Since the spring terminal 23 according to the present invention may be made from a single piece of material by a relatively simple bending method as described above, the spring terminal may be produced at low cost. In addition, assembly of a socket assembly 21 utilizing the spring terminal 23 according to the present invention is facilitated as the spring terminal is preferably a single piece and wiring connections to the spring terminal are simple and require little wasted wire lengths, reducing costs of the socket assembly. The spring terminal 23 firmly clamps male terminal members of electrical devices such as light bulbs and minimizes risks of accidental disconnections or poor connections which can result in arcing and damage to the socket and electrical device. In addition, as a result of the structure of the spring terminal 23 and the firm clamping of male terminal members provided by the spring terminal, the spring terminal facilitates providing an increased contact area between the spring terminal and the male terminal member to further minimize the possibility of arcing and damage.

The spring terminal 23 permits instant installation and removal of all varieties of lamps of the type using contacts such as those used with PAR-36 style bulbs. As noted above, PAR-36 bulbs were originally designed to be used with fork terminals screwed to the contacts. Since there is no need for perfect alignment of the contacts if they are intended to be attached to fork terminals, manufacturing tolerances for PAR-36 bulbs tend to be great and, accordingly, the contacts are often skewed or otherwise incorrectly aligned. The poorly aligned contacts make it difficult to use conventional spring terminals which, because of the use of rigid spring backers, require much closer tolerances. However, since the spring terminal according to the present invention avoids the use of rigid spring backers, and both the left and right spring assemblies 53, 55 are flexible, the spring terminal facilitates the use of bulbs having poorly aligned contacts.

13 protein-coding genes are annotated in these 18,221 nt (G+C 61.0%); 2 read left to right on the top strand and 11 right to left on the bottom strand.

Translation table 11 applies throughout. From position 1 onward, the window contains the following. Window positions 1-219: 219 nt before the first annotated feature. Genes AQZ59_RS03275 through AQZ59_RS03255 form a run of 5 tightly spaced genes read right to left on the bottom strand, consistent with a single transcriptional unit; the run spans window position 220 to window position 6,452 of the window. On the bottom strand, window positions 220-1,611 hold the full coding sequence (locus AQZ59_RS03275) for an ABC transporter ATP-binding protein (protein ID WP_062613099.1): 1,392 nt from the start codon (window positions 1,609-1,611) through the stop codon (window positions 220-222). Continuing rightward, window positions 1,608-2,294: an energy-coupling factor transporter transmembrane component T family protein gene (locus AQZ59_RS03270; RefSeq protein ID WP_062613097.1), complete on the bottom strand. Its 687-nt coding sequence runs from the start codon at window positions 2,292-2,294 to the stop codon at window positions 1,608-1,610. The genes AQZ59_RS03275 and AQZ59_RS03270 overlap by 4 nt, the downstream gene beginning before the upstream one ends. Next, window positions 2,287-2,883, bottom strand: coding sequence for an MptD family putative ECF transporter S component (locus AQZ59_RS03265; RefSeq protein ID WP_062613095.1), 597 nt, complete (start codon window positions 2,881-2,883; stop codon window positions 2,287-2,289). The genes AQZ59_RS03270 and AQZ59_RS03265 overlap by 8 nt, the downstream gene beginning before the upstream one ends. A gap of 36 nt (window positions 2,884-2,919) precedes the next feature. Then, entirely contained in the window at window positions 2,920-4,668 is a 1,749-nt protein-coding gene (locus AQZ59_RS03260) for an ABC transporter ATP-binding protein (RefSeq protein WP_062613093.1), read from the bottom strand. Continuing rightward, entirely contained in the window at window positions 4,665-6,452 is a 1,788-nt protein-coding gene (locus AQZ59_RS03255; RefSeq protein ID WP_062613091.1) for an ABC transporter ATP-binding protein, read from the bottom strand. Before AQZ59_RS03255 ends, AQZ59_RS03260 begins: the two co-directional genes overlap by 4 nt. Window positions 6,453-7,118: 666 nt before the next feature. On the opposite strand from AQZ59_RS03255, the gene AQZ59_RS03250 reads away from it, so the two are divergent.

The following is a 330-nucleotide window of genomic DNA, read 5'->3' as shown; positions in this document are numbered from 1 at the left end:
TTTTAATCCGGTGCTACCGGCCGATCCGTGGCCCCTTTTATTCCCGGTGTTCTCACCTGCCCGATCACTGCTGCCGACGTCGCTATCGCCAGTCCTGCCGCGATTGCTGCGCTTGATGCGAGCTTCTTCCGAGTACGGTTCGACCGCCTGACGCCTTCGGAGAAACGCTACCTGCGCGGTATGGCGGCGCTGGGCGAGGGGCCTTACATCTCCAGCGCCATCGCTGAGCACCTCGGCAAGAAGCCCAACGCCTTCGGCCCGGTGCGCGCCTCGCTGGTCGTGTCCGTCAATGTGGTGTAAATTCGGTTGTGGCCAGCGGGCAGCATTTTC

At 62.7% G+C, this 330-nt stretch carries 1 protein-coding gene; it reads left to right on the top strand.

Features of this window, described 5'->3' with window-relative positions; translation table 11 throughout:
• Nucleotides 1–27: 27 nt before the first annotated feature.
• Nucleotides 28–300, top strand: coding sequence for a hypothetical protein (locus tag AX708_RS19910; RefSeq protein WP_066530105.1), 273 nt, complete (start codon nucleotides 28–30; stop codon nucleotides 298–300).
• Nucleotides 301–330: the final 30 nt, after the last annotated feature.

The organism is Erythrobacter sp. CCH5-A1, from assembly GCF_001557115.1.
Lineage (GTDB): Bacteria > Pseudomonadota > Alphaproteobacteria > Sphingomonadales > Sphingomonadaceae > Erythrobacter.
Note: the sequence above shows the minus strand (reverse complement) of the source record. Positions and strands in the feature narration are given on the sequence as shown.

While this invention has been illustrated and described in accordance with a preferred embodiment, it is recognized that variations and changes may be made therein without departing from the invention as set forth in the claims.

Patent Citations
Cited PatentFiling datePublication dateApplicantTitle
US1622631 *Oct 27, 1923Mar 29, 1927Fahnestock Archie PSpring terminal clip
US1702451 *Jun 23, 1925Feb 19, 1929 House electric
US3076953 *Mar 13, 1959Feb 5, 1963Sloop Clifford ESpacer for spring-jaw type spade terminal
US4460239 *May 17, 1982Jul 17, 1984Tokai Electric Wire Company LimitedConnector terminal
US4471157 *Feb 19, 1982Sep 11, 1984General Electric CompanyPAR Lamp terminals
US5049511 *Apr 26, 1990Sep 17, 1991Silitek CorporationResilient connector capable of being inserted into a printed circuit board
US5064379 *Oct 30, 1990Nov 12, 1991Amp IncorporatedPrinted circuit board contact
Referenced by
Citing PatentFiling datePublication dateApplicantTitle
US5800183 *Feb 22, 1996Sep 1, 1998Tricon Industries IncorporatedSealed socket assembly for a plug-in lamp and a method for assembling same
Classifications
U.S. Classification439/617, 439/857
International ClassificationH01R13/11, H01R33/06, H01R13/115
Cooperative ClassificationH01R13/113, H01R33/06
European ClassificationH01R13/11E, H01R33/06
Legal Events
DateCodeEventDescription
Jun 19, 2008FPAYFee payment
Year of fee payment: 12
Jun 9, 2004FPAYFee payment
Year of fee payment: 8
Jun 27, 2000FPAYFee payment
Year of fee payment: 4
Jan 22, 1998ASAssignment
Owner name: COOPER TECHNOLOGIES COMPANY, TEXAS
Free format text: ASSIGNMENT OF ASSIGNORS INTEREST;ASSIGNOR:COOPER INDUSTRIES, INC.;REEL/FRAME:008920/0255
Effective date: 19980101
May 18, 1995ASAssignment
Owner name: COOPER INDUSTRIES, INC., TEXAS
Free format text: ASSIGNMENT OF ASSIGNORS INTEREST;ASSIGNOR:AGRO, JAMES VINCENT;REEL/FRAME:007548/0659
Effective date: 19950512